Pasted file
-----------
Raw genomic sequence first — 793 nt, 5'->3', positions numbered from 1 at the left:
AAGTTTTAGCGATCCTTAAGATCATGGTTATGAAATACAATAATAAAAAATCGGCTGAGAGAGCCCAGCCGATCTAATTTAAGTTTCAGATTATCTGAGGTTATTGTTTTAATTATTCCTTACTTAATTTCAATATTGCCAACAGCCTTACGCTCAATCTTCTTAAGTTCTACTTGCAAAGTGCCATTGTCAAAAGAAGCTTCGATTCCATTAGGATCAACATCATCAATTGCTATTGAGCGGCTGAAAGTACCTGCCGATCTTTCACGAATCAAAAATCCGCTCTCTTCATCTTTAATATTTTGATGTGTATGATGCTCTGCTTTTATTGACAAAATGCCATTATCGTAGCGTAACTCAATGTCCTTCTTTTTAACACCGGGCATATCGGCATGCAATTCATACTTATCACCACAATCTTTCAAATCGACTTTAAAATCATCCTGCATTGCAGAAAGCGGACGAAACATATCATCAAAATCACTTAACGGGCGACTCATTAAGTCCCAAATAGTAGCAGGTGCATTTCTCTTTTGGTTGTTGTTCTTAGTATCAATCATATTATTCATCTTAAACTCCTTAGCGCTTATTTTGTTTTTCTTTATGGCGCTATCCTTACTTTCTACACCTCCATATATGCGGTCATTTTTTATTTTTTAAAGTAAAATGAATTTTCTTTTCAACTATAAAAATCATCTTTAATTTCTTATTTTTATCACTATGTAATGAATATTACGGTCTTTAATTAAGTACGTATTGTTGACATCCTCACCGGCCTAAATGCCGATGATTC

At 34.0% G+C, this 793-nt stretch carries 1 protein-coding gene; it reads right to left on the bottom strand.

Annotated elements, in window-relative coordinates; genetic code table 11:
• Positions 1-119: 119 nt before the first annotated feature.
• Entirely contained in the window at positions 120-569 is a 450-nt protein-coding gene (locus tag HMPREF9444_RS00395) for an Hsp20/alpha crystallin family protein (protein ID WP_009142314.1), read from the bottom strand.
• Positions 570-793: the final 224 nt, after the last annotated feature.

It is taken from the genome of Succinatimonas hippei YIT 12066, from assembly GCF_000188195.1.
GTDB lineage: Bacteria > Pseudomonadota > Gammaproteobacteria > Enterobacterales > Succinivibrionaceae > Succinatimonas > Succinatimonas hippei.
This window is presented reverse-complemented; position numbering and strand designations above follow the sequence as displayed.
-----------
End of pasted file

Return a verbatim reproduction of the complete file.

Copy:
Raw genomic sequence first — 793 nt, 5'->3', positions numbered from 1 at the left:
AAGTTTTAGCGATCCTTAAGATCATGGTTATGAAATACAATAATAAAAAATCGGCTGAGAGAGCCCAGCCGATCTAATTTAAGTTTCAGATTATCTGAGGTTATTGTTTTAATTATTCCTTACTTAATTTCAATATTGCCAACAGCCTTACGCTCAATCTTCTTAAGTTCTACTTGCAAAGTGCCATTGTCAAAAGAAGCTTCGATTCCATTAGGATCAACATCATCAATTGCTATTGAGCGGCTGAAAGTACCTGCCGATCTTTCACGAATCAAAAATCCGCTCTCTTCATCTTTAATATTTTGATGTGTATGATGCTCTGCTTTTATTGACAAAATGCCATTATCGTAGCGTAACTCAATGTCCTTCTTTTTAACACCGGGCATATCGGCATGCAATTCATACTTATCACCACAATCTTTCAAATCGACTTTAAAATCATCCTGCATTGCAGAAAGCGGACGAAACATATCATCAAAATCACTTAACGGGCGACTCATTAAGTCCCAAATAGTAGCAGGTGCATTTCTCTTTTGGTTGTTGTTCTTAGTATCAATCATATTATTCATCTTAAACTCCTTAGCGCTTATTTTGTTTTTCTTTATGGCGCTATCCTTACTTTCTACACCTCCATATATGCGGTCATTTTTTATTTTTTAAAGTAAAATGAATTTTCTTTTCAACTATAAAAATCATCTTTAATTTCTTATTTTTATCACTATGTAATGAATATTACGGTCTTTAATTAAGTACGTATTGTTGACATCCTCACCGGCCTAAATGCCGATGATTC

At 34.0% G+C, this 793-nt stretch carries 1 protein-coding gene; it reads right to left on the bottom strand.

Annotated elements, in window-relative coordinates; genetic code table 11:
• Positions 1-119: 119 nt before the first annotated feature.
• Entirely contained in the window at positions 120-569 is a 450-nt protein-coding gene (locus tag HMPREF9444_RS00395) for an Hsp20/alpha crystallin family protein (protein ID WP_009142314.1), read from the bottom strand.
• Positions 570-793: the final 224 nt, after the last annotated feature.

It is taken from the genome of Succinatimonas hippei YIT 12066, from assembly GCF_000188195.1.
GTDB lineage: Bacteria > Pseudomonadota > Gammaproteobacteria > Enterobacterales > Succinivibrionaceae > Succinatimonas > Succinatimonas hippei.
This window is presented reverse-complemented; position numbering and strand designations above follow the sequence as displayed.